Should we pray to the Father or the Son?

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By BibleAsk Team


Pray to the Son or the Father

The question of whether to pray to the Son or the Father is one that has been pondered and debated among Christians for centuries. It delves into the heart of Christian theology and understanding of the nature of the Godhead. Let’s examine the Word of God that offers numerous references that shed light on this topic.

To begin, it’s essential to understand the concept of the Godhead in Christianity. The Godhead is the belief that God exists as three distinct persons—Father, Son, and Holy Spirit—yet is one God. Each person of the Trinity is fully God, sharing the same essence or nature. This foundational doctrine shapes how Christians approach prayer and worship.

One aspect of this discussion revolves around the role of Jesus Christ, the Son of God, in prayer. Throughout the New Testament, Jesus instructs His followers on how to pray to the Father as He serves as the only Mediator between humanity and the Father. In the Gospel of John, Jesus emphasizes the importance of praying in His name:

John 14:13-14 (NKJV) – “And whatever you ask in My name, that I will do, that the Father may be glorified in the Son. If you ask anything in My name, I will do it.”

This verse suggests that when Christians pray, they should pray to the Father in the name of Jesus, acknowledging His role as the Mediator between humanity and the Father. To pray to the Father in Jesus’ name, signifies a recognition of His authority and His unique relationship with the Father.

Furthermore, Jesus Himself modeled this approach to prayer. In the Lord’s Prayer, found in Matthew 6:9-13, Jesus teaches His disciples to address God as “Our Father.” This prayer serves as a template for Christian prayer, highlighting the intimate relationship believers have with God as their Father through Jesus Christ.

Matthew 6:9-13 (NKJV) – “In this manner, therefore, pray: Our Father in heaven, Hallowed be Your name. Your kingdom come. Your will be done On earth as it is in heaven. Give us this day our daily bread. And forgive us our debts, As we forgive our debtors. And do not lead us into temptation, But deliver us from the evil one. For Yours is the kingdom and the power and the glory forever. Amen.”

Here, Jesus teaches His followers to direct their prayers to the Father, recognizing His sovereignty and holiness. This pattern suggests that while Jesus is the Mediator between humanity and the Father, the ultimate recipient of prayer is the Father himself.

Moreover, the apostle Paul reinforces this understanding in his letters to the early Christian churches. In his letter to the Colossians, Paul emphasizes the supremacy of Christ and encourages believers to pray with thanksgiving to God the Father through Jesus Christ:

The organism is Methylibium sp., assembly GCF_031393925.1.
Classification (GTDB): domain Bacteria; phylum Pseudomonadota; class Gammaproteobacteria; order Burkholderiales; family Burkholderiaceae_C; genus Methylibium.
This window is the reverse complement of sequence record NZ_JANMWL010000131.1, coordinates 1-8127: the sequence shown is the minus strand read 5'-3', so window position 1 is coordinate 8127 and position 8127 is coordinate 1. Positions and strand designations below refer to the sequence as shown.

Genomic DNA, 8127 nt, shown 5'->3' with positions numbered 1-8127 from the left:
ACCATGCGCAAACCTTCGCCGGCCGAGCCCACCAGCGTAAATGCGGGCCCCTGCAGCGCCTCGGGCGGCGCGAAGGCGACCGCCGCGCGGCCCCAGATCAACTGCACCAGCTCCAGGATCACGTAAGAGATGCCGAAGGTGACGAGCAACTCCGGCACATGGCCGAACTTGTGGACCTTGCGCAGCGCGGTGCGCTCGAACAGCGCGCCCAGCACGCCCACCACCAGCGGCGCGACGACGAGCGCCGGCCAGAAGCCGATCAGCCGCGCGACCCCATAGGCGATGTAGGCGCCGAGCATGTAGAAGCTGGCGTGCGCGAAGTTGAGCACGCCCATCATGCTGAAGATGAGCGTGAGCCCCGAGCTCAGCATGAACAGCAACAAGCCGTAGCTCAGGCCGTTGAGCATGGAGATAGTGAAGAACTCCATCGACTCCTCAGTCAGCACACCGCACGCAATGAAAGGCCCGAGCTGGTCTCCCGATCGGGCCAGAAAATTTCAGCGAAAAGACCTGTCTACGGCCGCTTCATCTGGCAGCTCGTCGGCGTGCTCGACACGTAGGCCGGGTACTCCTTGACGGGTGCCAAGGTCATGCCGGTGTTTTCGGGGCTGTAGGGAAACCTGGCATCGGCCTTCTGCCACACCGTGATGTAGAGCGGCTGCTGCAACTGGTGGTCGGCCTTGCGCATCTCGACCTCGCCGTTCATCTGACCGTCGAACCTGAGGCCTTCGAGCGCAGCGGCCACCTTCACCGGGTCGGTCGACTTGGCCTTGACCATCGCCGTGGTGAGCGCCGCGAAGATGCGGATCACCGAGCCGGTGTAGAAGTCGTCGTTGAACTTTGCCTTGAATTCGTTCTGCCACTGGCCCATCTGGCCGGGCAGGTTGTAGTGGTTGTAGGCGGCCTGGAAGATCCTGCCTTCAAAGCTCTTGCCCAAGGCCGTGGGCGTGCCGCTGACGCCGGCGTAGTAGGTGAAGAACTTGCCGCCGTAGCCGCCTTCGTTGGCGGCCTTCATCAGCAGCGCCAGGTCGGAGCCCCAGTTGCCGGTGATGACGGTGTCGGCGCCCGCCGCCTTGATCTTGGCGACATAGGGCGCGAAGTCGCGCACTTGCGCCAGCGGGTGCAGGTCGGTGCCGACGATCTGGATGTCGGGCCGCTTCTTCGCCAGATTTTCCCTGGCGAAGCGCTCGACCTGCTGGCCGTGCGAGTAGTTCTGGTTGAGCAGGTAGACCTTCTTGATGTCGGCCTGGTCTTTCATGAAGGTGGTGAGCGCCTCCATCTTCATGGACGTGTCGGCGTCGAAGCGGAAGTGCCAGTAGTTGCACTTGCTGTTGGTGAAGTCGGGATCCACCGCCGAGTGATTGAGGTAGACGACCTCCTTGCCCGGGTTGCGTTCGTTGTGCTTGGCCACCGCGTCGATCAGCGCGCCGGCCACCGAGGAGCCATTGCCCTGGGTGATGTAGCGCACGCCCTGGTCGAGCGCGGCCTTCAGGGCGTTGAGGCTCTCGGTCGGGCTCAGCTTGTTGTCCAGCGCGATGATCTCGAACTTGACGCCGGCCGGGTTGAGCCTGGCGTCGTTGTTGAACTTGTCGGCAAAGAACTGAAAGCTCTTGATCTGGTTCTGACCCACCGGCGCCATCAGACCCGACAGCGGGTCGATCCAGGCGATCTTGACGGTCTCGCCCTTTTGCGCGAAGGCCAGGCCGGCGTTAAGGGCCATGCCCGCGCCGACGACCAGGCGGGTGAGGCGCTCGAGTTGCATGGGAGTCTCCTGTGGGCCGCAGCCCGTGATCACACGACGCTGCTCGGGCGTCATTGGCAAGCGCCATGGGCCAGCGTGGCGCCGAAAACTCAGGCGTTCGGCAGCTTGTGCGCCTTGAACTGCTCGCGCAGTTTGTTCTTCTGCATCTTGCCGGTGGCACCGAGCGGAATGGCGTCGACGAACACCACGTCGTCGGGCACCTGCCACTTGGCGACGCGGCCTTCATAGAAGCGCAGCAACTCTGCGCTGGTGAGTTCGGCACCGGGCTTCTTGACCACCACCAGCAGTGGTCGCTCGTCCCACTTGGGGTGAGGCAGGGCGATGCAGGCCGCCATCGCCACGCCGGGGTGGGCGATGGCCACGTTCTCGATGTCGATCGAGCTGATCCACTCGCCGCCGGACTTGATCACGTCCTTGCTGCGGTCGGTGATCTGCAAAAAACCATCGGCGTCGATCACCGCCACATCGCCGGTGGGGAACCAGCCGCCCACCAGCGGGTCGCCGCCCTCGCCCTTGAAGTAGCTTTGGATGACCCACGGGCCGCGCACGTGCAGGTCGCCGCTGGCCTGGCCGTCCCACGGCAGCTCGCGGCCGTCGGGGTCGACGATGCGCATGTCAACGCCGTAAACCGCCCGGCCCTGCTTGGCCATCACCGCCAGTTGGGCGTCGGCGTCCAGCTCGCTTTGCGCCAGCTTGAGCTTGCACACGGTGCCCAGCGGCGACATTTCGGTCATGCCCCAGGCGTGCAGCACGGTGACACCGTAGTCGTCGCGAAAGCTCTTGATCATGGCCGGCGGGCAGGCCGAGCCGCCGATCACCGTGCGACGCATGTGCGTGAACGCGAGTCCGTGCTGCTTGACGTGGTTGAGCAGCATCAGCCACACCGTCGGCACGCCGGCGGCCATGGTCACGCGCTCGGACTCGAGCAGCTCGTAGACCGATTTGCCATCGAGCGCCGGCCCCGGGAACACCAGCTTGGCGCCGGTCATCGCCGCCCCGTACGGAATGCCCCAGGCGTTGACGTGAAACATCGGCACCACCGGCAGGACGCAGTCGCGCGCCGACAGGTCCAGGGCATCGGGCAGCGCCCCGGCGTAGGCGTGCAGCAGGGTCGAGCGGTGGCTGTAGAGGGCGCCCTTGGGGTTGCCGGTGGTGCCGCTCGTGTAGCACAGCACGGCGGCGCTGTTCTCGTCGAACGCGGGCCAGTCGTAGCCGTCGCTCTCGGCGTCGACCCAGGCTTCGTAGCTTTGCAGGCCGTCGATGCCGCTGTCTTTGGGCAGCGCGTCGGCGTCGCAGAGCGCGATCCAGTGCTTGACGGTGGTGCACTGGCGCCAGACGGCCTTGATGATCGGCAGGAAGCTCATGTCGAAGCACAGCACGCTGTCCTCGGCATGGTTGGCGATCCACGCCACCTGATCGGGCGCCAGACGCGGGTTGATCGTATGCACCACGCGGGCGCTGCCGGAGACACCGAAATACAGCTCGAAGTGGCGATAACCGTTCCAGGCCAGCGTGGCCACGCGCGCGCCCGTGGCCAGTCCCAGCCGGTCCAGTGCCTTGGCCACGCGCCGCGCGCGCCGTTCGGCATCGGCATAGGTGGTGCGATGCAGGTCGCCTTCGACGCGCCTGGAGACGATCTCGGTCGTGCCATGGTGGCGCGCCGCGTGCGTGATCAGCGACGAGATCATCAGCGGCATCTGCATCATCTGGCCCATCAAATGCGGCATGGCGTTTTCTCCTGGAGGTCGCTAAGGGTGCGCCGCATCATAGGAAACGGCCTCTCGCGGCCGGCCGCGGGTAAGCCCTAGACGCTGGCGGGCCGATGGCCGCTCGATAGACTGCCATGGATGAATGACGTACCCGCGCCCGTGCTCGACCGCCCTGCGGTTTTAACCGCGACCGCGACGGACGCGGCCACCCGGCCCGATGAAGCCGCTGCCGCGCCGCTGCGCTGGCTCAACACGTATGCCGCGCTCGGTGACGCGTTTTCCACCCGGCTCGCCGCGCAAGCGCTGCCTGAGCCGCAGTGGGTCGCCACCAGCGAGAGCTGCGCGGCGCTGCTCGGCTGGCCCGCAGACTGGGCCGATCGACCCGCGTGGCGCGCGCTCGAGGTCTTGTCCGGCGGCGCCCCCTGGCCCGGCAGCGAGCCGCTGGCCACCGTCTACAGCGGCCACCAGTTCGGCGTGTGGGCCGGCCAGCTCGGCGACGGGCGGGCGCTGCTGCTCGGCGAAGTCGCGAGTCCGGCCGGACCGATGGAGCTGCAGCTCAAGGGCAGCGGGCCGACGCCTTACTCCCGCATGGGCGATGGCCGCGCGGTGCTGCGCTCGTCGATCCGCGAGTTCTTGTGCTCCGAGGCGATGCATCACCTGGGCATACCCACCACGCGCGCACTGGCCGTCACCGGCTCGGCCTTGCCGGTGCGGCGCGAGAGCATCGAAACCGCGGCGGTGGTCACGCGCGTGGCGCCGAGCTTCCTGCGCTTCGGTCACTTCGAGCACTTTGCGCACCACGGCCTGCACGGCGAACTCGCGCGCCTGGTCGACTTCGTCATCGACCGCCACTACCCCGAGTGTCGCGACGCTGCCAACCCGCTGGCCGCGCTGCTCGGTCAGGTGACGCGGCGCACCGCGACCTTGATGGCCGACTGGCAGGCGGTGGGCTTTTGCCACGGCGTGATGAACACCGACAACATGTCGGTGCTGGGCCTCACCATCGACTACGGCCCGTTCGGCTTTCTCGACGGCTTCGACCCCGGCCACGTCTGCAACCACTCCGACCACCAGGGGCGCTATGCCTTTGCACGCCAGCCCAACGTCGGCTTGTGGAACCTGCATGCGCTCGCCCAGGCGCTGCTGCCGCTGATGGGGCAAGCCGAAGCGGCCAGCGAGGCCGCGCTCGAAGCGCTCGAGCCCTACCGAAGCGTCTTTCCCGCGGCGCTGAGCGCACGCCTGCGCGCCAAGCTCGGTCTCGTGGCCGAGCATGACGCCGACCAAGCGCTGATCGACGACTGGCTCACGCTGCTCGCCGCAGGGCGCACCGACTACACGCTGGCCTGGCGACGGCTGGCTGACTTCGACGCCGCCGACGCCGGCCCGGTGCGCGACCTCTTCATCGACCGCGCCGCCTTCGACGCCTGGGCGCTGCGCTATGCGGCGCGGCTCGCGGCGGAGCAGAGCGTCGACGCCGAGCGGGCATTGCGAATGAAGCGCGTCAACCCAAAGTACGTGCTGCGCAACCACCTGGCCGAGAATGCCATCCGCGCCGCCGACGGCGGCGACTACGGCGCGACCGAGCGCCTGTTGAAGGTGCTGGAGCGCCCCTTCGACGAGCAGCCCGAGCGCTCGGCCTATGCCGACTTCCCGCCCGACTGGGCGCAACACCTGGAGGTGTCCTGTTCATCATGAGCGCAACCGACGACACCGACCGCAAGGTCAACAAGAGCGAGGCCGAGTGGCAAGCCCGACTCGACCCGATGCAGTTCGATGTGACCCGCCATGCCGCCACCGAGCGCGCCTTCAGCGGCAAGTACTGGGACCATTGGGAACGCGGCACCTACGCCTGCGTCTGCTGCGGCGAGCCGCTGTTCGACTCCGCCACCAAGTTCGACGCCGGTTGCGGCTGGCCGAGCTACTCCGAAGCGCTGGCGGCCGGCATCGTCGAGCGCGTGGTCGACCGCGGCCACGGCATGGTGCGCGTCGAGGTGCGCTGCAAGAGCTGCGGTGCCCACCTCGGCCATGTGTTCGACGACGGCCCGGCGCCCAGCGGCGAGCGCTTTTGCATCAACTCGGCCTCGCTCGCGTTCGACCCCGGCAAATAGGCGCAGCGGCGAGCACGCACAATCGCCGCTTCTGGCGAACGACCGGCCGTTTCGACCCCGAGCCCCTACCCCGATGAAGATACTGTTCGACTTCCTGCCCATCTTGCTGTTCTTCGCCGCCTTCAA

Colossians 3:17 (NKJV) – “And whatever you do in word or deed, do all in the name of the Lord Jesus, giving thanks to God the Father through Him.”

This verse highlights the central role of Jesus Christ in Christian worship and prayer while directing the focus of gratitude and praise toward God the Father.

Believers should address the Father in their prayers because of His great sacrifice. The supreme expression of divine love is the Father’s gift of His own Son. “For God so loved the world, that he gave his only begotten Son, that whosoever believeth in him should not perish, but have everlasting life” (John 3:16).  Through Christ, it becomes possible for us to be “called the sons of God” (1 John 3:1).

Also, when we pray to the Father we acknowledge our son-ship to Him. We may be unworthy to address Him as “Father,” but whenever we do so in sincerity, He receives us with rejoicing (Luke 15:21–24) and acknowledges us as His sons indeed.

However, it’s important to note that while the New Testament predominantly portrays prayer as directed to the Father through Jesus Christ, there is an incident where a prayer was addressed directly to Jesus. In the book of Acts, Stephen, the first Christian martyr, prays directly to Jesus as he is being stoned:

Acts 7:59 (NKJV) – “And they stoned Stephen as he was calling on God and saying, ‘Lord Jesus, receive my spirit.'”

The reason Stephen addressed his prayer to Jesus because he saw Jesus. For he said, “I see the heavens opened, and the Son of man standing on the right hand of God” (verse 56).

The Role of the Holy Spirit in Prayer

Additionally, throughout the New Testament, believers are encouraged to seek the guidance of the Holy Spirit in prayer, who dwells within them as a comforter:

Romans 8:26-27 (NKJV) – “Likewise the Spirit also helps in our weaknesses. For we do not know what we should pray for as we ought, but the Spirit Himself makes intercession for us with groanings which cannot be uttered. Now He who searches the hearts knows what the mind of the Spirit is, because He makes intercession for the saints according to the will of God.”

This passage underscores the Trinitarian nature of prayer, where believers are guided by the Holy Spirit in their communication with the Father in Jesus’ name.

Conclusion

In conclusion, the Bible teaches that we should pray to the Father in Jesus Christ’s name by the guidance of the Holy Spirit. This has been the predominant pattern in the New Testament as this form of prayer acknowledges Jesus’ role as Mediator. Ultimately, prayer in the Christian faith is an expression of relationship with the triune God—Father, Son, and Holy Spirit.

In His service,
BibleAsk Team

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